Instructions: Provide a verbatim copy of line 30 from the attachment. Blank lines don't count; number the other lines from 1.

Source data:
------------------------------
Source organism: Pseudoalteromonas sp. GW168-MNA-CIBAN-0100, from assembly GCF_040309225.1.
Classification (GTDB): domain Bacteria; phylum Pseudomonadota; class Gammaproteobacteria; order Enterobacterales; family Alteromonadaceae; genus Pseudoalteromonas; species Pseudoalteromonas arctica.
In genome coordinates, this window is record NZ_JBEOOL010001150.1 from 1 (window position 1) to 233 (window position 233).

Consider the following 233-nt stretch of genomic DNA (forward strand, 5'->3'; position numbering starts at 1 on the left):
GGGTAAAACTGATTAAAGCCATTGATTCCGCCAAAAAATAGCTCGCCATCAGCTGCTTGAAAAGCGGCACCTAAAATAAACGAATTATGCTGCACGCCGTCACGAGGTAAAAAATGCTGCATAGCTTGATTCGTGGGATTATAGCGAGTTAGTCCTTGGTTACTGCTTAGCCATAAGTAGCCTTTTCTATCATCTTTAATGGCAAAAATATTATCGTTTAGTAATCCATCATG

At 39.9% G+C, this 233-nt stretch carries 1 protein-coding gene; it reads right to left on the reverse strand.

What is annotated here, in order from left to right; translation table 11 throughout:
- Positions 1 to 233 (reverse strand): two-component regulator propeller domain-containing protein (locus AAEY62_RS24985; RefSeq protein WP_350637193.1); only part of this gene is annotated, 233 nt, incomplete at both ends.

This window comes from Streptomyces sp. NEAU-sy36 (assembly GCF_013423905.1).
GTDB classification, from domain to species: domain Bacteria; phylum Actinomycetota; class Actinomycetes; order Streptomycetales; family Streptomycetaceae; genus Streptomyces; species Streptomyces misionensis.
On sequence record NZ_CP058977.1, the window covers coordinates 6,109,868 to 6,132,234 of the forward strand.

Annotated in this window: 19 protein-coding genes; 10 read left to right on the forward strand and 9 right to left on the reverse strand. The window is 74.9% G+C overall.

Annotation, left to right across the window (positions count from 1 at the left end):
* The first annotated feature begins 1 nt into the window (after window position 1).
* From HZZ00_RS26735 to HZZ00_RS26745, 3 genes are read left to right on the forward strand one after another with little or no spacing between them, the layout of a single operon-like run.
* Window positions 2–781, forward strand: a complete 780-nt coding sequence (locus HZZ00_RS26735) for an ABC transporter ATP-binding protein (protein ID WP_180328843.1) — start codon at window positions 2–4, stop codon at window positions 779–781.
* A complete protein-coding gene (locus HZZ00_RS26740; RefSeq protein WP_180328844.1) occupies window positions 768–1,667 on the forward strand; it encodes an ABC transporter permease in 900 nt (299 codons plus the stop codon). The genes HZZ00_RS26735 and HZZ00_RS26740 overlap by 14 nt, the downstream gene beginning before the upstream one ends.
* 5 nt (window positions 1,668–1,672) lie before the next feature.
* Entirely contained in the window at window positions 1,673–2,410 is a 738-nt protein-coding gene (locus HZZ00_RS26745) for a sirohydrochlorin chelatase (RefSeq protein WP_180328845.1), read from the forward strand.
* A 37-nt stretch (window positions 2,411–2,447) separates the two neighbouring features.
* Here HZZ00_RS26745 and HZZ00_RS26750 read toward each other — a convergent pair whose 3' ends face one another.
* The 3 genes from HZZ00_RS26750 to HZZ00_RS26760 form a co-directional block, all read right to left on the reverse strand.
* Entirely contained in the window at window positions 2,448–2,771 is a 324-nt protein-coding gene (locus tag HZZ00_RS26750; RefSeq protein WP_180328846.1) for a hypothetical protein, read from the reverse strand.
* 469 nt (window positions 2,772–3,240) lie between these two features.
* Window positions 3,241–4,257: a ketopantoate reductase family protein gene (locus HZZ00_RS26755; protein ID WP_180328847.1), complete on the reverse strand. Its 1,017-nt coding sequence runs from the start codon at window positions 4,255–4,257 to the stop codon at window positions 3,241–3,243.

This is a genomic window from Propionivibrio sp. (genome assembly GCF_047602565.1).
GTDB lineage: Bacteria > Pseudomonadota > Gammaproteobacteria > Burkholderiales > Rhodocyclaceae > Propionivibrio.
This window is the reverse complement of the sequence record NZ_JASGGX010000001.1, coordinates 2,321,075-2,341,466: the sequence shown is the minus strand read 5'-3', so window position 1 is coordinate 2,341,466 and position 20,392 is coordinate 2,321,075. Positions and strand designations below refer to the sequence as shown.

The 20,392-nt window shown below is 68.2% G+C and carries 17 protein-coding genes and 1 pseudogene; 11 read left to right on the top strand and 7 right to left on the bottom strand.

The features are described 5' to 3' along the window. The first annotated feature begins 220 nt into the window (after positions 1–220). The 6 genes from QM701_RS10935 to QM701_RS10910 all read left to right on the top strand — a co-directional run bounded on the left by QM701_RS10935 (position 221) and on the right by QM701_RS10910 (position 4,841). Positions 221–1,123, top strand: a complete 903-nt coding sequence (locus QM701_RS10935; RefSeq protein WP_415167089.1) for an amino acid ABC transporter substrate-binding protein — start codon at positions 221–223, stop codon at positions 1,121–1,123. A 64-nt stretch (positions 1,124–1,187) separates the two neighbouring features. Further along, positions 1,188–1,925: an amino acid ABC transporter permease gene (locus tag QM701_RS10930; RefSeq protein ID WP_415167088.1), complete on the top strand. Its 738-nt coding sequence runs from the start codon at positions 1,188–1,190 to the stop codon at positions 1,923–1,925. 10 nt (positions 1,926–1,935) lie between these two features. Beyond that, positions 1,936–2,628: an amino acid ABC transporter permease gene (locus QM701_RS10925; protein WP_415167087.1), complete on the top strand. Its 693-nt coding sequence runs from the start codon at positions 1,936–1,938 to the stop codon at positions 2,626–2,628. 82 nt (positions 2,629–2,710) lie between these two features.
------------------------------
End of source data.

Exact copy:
The features are described 5' to 3' along the window. The first annotated feature begins 220 nt into the window (after positions 1–220). The 6 genes from QM701_RS10935 to QM701_RS10910 all read left to right on the top strand — a co-directional run bounded on the left by QM701_RS10935 (position 221) and on the right by QM701_RS10910 (position 4,841). Positions 221–1,123, top strand: a complete 903-nt coding sequence (locus QM701_RS10935; RefSeq protein WP_415167089.1) for an amino acid ABC transporter substrate-binding protein — start codon at positions 221–223, stop codon at positions 1,121–1,123. A 64-nt stretch (positions 1,124–1,187) separates the two neighbouring features. Further along, positions 1,188–1,925: an amino acid ABC transporter permease gene (locus tag QM701_RS10930; RefSeq protein ID WP_415167088.1), complete on the top strand. Its 738-nt coding sequence runs from the start codon at positions 1,188–1,190 to the stop codon at positions 1,923–1,925. 10 nt (positions 1,926–1,935) lie between these two features. Beyond that, positions 1,936–2,628: an amino acid ABC transporter permease gene (locus QM701_RS10925; protein WP_415167087.1), complete on the top strand. Its 693-nt coding sequence runs from the start codon at positions 1,936–1,938 to the stop codon at positions 2,626–2,628. 82 nt (positions 2,629–2,710) lie between these two features.